2) This case, however, was not of the garden variety. From the start, it sought to stigmatize as racketeering tobacco companies' public advocacy efforts -- their efforts to defend their product in public debate and marshal every good and bad argument on its behalf the same way a lawyer might, their P.R. efforts to plant favorable articles in the press, their support of groups like the Tobacco Institute, and so forth. The Justice Department's complaint charges them, revealingly, with responsibility for taking "false and misleading positions on issues" (emphasis added) (see Sept. 23, 1999). It should be obvious (but apparently still isn't) that lots and lots of other defendants, who are not for the moment as politically unpopular as tobacco companies, might also someday be in peril of legal charges for advancing false and misleading "positions on issues".

    3) Although Judge Kessler may have thrown out substantial portions of the feds' case, the remedies she approved nonetheless impinge on values of free advocacy. Tobacco companies are to be ordered to admit in communications to consumers various supposed facts which they do not believe to be true, and which in fact may not be true (for example, that no particular formula for a cigarette's ingredients is safer or more natural than any other) but which fit the desired anti-tobacco message. They are to be forbidden to utter a great many other statements which they believe to be true on the grounds that -- well, basically on the grounds that the government disapproves of those statements and doesn't want them aired as part of public debate.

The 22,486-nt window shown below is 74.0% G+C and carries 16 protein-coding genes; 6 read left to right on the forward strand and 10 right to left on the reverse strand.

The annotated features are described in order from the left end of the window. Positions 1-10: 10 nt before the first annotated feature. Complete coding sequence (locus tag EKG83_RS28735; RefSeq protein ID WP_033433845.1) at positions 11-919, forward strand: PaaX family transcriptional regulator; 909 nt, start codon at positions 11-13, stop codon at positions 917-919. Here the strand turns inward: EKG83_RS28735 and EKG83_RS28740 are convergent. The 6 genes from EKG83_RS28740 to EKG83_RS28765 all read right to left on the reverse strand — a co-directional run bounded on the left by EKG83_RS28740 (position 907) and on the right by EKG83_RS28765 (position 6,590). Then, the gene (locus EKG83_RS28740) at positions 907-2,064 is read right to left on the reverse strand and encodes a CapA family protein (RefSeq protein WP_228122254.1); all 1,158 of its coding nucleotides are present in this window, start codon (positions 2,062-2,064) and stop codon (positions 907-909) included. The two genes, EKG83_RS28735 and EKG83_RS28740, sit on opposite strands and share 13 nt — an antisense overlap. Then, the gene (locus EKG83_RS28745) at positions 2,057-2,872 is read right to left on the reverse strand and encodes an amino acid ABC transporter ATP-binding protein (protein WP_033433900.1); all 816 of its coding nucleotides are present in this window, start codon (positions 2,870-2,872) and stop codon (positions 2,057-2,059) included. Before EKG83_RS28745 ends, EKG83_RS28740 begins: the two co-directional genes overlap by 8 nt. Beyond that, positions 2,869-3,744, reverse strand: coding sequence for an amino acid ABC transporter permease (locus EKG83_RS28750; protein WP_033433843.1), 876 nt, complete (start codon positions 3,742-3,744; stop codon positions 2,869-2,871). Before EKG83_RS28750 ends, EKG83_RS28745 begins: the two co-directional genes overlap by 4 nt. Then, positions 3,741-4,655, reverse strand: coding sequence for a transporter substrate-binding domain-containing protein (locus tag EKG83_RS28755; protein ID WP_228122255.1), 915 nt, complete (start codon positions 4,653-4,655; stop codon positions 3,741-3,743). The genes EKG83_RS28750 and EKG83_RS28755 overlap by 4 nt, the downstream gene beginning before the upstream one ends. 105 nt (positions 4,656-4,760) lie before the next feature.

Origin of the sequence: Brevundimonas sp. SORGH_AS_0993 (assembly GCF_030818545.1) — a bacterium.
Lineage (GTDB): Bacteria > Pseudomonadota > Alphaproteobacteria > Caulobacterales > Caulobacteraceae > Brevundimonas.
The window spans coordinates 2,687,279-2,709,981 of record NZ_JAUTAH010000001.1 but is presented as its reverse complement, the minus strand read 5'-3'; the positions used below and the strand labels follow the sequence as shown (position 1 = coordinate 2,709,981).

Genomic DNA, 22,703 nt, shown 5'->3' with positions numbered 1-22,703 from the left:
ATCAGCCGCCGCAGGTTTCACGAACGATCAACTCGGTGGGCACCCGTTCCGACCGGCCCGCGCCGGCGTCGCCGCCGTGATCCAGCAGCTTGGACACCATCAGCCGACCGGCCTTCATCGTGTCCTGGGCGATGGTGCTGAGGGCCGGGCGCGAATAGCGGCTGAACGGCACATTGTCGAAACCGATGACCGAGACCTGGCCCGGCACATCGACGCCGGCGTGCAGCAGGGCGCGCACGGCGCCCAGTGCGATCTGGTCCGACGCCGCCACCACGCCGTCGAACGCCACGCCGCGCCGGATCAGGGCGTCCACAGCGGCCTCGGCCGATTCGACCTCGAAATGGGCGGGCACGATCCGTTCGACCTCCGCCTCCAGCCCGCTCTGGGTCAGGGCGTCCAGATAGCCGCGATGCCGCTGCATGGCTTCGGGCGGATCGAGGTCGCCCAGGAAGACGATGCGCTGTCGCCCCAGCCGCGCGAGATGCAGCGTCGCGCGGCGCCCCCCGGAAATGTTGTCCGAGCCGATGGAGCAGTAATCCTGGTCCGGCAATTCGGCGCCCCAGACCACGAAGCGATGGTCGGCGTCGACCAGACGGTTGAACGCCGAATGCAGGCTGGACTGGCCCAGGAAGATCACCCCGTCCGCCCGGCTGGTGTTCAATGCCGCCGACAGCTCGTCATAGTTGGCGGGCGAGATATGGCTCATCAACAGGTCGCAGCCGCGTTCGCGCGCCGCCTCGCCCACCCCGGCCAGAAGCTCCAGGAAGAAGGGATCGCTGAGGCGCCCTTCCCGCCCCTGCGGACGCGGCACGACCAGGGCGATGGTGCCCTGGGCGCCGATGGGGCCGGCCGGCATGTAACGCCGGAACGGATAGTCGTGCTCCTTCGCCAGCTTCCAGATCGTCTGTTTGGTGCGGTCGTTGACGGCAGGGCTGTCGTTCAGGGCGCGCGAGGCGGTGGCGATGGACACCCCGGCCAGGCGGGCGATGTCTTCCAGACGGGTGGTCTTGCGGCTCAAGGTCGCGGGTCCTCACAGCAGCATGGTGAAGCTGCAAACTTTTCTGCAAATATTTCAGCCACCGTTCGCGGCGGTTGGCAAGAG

4) It goes without saying that the advancement of erroneous or misleading arguments, the promotion of dubious science, etc. as part of an effort to sell one's product line is not going to be deemed "racketeering" when certain other groups of professionals do it -- say, politicians and lawyers.
    the quote
    and for more background
    Googl's 1st page of tobacco lawsuits.

    The links are to Governmental actions against a legal product, didn't even page thru for Civil liabilities that the tobacco companies may be found liable for.

  3. This comment has been removed by a blog administrator.

  4. Gotta thank those Chinese for doin such a good job down there, in Panama, after we left.

    No one supports distribution of their exports, like the Chinese.

  5. 2164th,

    Your choice of Bible verse is telling in another way. Is it possible that the Republican nomination of George W. Bush and his election in 2000 was something of a mea culpa by the conservative base for having repudiated his father in ’92? Baby Boomer emoting in both, instances, if you will?

    G.H.W. Bush, William Jefferson Clinton, and George W. Bush…Emotion can be such a deadly force.

    As to Mexican border security, it would be novel for the President to do the country a service for no other reason than its virtue. Right, I know; wrong man, wrong issue.

  6. DR,

    If you have not this morning read Rick Moran at Right Wing Nut House, doing so might be worthwhile.

    In panic drive, Mr. Moran lays out a list of dangers facing the country with the loss of one or both houses of Congress. Without slowing or hesitation, his indictment of Democrats is readily applicable to the current administration and Congress; proving there is none so blind as he who cannot see beyond his partisan blinkers.